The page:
Updated at 3:33 p.m.
A sprawling securities fraud class action against Fannie Mae and its former auditor, KPMG LLP, is coming to a close. The parties filed notice with a Washington federal judge late yesterday that they had reached a settlement in the case.
Fannie Mae and KPMG agreed to pay $153 million to class members—former Fannie Mae shareholders from 2001 to 2004—according to a motion filed yesterday for preliminary court approval of the deal.
Fannie was accused of violating established accounting principles and publishing misleading financial reports and statements. The settlement comes on the heels of a string of losses for the plaintiffs, in which the judge dismissed several former Fannie executives as individual defendants in the case. U.S. District Judge Richard Leon had yet to rule on the defendants' joint motion for summary judgment.
"The Settlement is the culmination of more than eight years of litigation, and was reached at a time when the Parties to the Stipulation understood the strengths and weaknesses of their respective positions," the plaintiffs said in their motion for approval of the settlement.
If Leon gives preliminary approval to the deal, class members will be notified and the parties will set a date for a fairness hearing. Ohio Attorney General Mike DeWine, who served as lead plaintiff on behalf of state pension funds that held shares of Fannie, said in a statement he was pleased to resolve the case.
"The settlement brings closure to this matter and recovery for our Ohio pension funds and class members," he said.
W.B. Markovits of Markovits, Stock & DeMarco in Cincinnati, Ohio, served as lead counsel for the plaintiffs in recent years. He was not immediately available for comment. Famed plaintiffs' lawyer Stanley Chesley originally was lead counsel, but left the case in the summer of 2011 in light of a disciplinary matter in Kentucky; he was disbarred in Kentucky in March and announced his retirement soon after.
Fannie and KPMG didn't admit liability or wrongdoing in the settlement. In a statement, Fannie Executive Vice President and General Counsel Bradley Lerman said they were "satisfied with the outcome and pleased to put the matter behind us." A Fannie spokeswoman declined to comment further.
KPMG spokesman Manuel Goncalves said in an email that the company "determined that it was in the firm’s best interest to put this matter behind us and avoid the significant additional cost, and the distraction and inherent uncertainty, of protracted litigation."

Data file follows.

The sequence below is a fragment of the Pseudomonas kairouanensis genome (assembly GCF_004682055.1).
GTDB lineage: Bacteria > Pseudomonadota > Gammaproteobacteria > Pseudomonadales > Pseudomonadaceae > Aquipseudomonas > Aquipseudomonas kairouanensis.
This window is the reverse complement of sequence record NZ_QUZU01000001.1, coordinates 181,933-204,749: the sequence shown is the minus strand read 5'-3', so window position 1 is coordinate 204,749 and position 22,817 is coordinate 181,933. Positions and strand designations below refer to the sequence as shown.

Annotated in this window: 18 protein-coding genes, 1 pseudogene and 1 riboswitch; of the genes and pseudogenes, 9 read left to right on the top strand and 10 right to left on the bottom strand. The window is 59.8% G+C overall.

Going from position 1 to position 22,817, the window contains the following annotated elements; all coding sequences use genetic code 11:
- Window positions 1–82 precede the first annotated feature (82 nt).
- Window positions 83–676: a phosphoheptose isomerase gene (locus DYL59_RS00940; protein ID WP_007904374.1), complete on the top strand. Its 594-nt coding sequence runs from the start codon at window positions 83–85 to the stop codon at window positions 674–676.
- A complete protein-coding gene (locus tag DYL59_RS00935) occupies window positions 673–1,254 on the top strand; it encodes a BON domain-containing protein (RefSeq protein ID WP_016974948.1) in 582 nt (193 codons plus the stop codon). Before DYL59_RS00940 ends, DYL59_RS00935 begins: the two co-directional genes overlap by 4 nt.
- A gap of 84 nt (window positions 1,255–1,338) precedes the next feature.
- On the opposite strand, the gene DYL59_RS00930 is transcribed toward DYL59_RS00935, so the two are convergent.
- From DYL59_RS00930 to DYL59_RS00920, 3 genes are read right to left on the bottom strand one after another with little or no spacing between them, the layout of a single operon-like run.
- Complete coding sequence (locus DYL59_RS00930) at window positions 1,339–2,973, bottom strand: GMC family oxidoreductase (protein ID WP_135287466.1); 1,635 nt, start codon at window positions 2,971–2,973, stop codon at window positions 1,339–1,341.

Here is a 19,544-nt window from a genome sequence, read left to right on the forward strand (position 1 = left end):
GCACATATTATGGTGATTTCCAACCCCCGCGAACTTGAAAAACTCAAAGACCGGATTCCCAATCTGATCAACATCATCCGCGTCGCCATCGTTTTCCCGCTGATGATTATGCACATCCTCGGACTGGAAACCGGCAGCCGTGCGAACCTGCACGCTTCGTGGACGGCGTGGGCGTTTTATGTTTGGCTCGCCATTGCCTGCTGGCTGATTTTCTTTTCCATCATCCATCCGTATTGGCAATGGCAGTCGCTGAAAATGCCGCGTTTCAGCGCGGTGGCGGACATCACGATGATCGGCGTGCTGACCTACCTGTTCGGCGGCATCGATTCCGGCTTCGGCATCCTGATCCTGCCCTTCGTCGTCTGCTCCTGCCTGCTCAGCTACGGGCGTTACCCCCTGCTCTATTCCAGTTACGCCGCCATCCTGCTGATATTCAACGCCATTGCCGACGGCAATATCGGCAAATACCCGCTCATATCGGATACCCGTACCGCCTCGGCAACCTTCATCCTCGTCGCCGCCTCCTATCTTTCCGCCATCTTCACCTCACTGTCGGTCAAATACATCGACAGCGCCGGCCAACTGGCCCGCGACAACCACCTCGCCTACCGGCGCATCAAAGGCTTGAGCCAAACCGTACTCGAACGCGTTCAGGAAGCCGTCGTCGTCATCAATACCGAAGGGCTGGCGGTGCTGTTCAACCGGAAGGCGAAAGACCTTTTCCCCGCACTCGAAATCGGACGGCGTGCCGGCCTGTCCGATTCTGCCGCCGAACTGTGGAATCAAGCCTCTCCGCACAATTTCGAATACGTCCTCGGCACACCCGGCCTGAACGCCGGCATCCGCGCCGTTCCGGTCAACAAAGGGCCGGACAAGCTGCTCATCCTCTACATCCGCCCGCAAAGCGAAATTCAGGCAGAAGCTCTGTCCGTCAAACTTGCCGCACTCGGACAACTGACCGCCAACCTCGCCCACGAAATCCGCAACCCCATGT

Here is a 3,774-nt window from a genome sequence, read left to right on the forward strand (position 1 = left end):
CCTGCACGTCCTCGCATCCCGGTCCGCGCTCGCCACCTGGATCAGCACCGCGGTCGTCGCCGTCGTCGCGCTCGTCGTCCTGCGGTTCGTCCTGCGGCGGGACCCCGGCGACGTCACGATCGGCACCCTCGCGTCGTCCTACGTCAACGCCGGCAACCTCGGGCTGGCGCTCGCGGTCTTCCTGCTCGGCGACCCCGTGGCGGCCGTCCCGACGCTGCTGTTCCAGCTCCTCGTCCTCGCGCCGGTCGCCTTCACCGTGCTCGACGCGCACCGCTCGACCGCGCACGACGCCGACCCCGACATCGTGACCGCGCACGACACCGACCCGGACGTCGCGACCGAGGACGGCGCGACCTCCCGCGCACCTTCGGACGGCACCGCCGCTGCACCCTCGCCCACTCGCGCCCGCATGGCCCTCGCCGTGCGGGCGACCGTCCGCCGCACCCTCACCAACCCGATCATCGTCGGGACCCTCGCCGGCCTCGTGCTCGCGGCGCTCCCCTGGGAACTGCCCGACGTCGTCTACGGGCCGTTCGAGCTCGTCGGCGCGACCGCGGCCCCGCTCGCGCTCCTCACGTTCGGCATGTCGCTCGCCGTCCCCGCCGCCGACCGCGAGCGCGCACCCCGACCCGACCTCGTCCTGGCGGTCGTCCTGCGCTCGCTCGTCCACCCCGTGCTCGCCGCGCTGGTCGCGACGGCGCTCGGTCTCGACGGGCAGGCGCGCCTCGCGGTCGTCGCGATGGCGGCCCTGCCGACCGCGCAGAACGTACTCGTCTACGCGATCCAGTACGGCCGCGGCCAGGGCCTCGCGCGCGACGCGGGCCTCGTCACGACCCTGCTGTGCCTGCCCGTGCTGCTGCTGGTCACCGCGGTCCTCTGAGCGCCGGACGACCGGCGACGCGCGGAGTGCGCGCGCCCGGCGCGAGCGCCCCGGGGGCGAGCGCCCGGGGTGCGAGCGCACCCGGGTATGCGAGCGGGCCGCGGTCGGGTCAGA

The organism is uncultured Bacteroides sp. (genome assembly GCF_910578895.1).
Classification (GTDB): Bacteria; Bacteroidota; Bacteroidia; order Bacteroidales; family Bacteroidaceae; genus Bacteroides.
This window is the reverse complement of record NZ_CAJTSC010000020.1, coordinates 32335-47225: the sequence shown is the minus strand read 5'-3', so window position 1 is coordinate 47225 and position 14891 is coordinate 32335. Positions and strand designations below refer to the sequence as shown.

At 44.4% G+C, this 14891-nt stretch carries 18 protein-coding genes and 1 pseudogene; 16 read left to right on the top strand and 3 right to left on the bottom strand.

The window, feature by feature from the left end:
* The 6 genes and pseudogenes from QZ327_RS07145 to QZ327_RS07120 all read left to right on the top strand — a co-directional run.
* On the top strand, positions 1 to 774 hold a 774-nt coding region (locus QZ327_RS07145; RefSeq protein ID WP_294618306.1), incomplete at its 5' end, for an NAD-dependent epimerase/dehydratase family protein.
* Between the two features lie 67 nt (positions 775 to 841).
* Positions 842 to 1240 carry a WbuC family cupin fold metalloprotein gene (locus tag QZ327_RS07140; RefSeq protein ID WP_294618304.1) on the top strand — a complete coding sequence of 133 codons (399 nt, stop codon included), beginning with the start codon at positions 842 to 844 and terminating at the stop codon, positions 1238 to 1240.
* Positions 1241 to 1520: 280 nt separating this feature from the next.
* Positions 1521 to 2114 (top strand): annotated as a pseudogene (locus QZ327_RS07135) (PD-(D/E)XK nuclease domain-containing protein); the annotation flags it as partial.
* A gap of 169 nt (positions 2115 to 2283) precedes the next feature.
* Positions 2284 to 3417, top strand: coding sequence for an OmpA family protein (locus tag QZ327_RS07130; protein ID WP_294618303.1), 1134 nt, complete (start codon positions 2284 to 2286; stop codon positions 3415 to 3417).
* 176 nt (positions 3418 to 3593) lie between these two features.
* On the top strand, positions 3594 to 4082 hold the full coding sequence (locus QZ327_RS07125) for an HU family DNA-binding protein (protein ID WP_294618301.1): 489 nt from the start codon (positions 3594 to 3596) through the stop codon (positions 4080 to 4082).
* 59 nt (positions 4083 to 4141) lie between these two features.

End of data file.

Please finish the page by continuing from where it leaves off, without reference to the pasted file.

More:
Fannie and KPMG will split the settlement payment, according to the agreement.
Lead attorney for Fannie, O'Melveny & Myers' Jeffrey Kilduff, declined to comment. KPMG's lead counsel, F. Joseph Warin of Gibson, Dunn & Crutcher, could not be reached. Duane Morris' Joseph Aronica represented the Federal Housing Finance Agency, which has served as Fannie's congressionally appointed conservator since 2008; he declined to comment.
One issue left unresolved is attorney fees. Plaintiffs' lawyers will have to submit a request for a share of the $153 million settlement for consideration by Leon. According to yesterday's filings, the defendants will not take a position on fees. Besides Markovits' firm, Bernstein Liebhard and Cohen Millstein Sellers & Toll served as plaintiffs' counsel.
The settlement won't affect Leon’s orders last fall dismissing three former Fannie officials named as individual defendants: former controller Leanne Spencer; former executive vice chairman and Chief Financial Officer J. Timothy Howard; and former chairman and Chief Executive Officer Franklin Raines. In all three decisions, Leon found the plaintiffs failed to present enough evidence the executives acted with intent to deceive shareholders.
Spencer's lawyer, David Krakoff of BuckleySandler, said in a phone interview today that he couldn't speculate on what happened behind the scenes with settlement talks after his client left the case, but that Leon's decisions in the fall represented significant developments in the lengthy litigation.
"His opinion as to Spencer mirrored his opinion with regard to Frank Raines and Tim Howard," Krakoff said. "Whether that was a factor in the decisions made by Fannie Mae and the Ohio funds, again, I can't say, but I do think that that had a substantial impact, certainly at the time those opinions were issued."
Howard's lead counsel, Zuckerman Spaeder's Eric Delinsky, could not immediately be reached. Raines' lead counsel, Kevin Downey of Williams & Connolly, declined to comment.